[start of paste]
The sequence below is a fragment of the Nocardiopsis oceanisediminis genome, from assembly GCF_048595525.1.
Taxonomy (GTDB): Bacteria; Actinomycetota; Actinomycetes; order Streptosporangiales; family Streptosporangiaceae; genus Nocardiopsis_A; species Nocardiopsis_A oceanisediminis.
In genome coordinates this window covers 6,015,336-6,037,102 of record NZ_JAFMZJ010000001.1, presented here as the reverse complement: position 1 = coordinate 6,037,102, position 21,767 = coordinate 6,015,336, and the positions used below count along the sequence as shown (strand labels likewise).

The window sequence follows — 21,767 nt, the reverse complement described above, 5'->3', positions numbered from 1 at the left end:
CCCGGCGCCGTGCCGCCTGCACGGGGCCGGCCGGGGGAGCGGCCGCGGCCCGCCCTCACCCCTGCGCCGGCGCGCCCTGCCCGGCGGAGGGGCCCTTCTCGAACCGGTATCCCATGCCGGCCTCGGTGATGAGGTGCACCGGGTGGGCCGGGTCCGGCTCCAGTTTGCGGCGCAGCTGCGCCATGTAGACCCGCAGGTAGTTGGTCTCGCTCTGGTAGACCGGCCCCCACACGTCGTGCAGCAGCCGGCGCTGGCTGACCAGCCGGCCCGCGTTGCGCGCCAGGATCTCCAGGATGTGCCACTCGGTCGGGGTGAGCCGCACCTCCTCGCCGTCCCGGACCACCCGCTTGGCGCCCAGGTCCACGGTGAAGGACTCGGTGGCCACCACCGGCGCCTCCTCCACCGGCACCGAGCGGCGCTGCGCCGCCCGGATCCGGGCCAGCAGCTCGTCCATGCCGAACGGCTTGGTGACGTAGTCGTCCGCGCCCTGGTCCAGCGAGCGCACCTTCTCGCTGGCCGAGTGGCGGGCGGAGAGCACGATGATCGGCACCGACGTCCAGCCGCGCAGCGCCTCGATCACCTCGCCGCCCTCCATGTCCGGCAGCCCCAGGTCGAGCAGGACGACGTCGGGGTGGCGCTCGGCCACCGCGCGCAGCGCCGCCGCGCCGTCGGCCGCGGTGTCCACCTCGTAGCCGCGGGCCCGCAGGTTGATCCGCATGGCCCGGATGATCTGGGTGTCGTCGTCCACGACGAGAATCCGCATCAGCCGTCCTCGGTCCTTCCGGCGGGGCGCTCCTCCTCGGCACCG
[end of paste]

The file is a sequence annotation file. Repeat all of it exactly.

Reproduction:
The sequence below is a fragment of the Nocardiopsis oceanisediminis genome, from assembly GCF_048595525.1.
Taxonomy (GTDB): Bacteria; Actinomycetota; Actinomycetes; order Streptosporangiales; family Streptosporangiaceae; genus Nocardiopsis_A; species Nocardiopsis_A oceanisediminis.
In genome coordinates this window covers 6,015,336-6,037,102 of record NZ_JAFMZJ010000001.1, presented here as the reverse complement: position 1 = coordinate 6,037,102, position 21,767 = coordinate 6,015,336, and the positions used below count along the sequence as shown (strand labels likewise).

The window sequence follows — 21,767 nt, the reverse complement described above, 5'->3', positions numbered from 1 at the left end:
CCCGGCGCCGTGCCGCCTGCACGGGGCCGGCCGGGGGAGCGGCCGCGGCCCGCCCTCACCCCTGCGCCGGCGCGCCCTGCCCGGCGGAGGGGCCCTTCTCGAACCGGTATCCCATGCCGGCCTCGGTGATGAGGTGCACCGGGTGGGCCGGGTCCGGCTCCAGTTTGCGGCGCAGCTGCGCCATGTAGACCCGCAGGTAGTTGGTCTCGCTCTGGTAGACCGGCCCCCACACGTCGTGCAGCAGCCGGCGCTGGCTGACCAGCCGGCCCGCGTTGCGCGCCAGGATCTCCAGGATGTGCCACTCGGTCGGGGTGAGCCGCACCTCCTCGCCGTCCCGGACCACCCGCTTGGCGCCCAGGTCCACGGTGAAGGACTCGGTGGCCACCACCGGCGCCTCCTCCACCGGCACCGAGCGGCGCTGCGCCGCCCGGATCCGGGCCAGCAGCTCGTCCATGCCGAACGGCTTGGTGACGTAGTCGTCCGCGCCCTGGTCCAGCGAGCGCACCTTCTCGCTGGCCGAGTGGCGGGCGGAGAGCACGATGATCGGCACCGACGTCCAGCCGCGCAGCGCCTCGATCACCTCGCCGCCCTCCATGTCCGGCAGCCCCAGGTCGAGCAGGACGACGTCGGGGTGGCGCTCGGCCACCGCGCGCAGCGCCGCCGCGCCGTCGGCCGCGGTGTCCACCTCGTAGCCGCGGGCCCGCAGGTTGATCCGCATGGCCCGGATGATCTGGGTGTCGTCGTCCACGACGAGAATCCGCATCAGCCGTCCTCGGTCCTTCCGGCGGGGCGCTCCTCCTCGGCACCG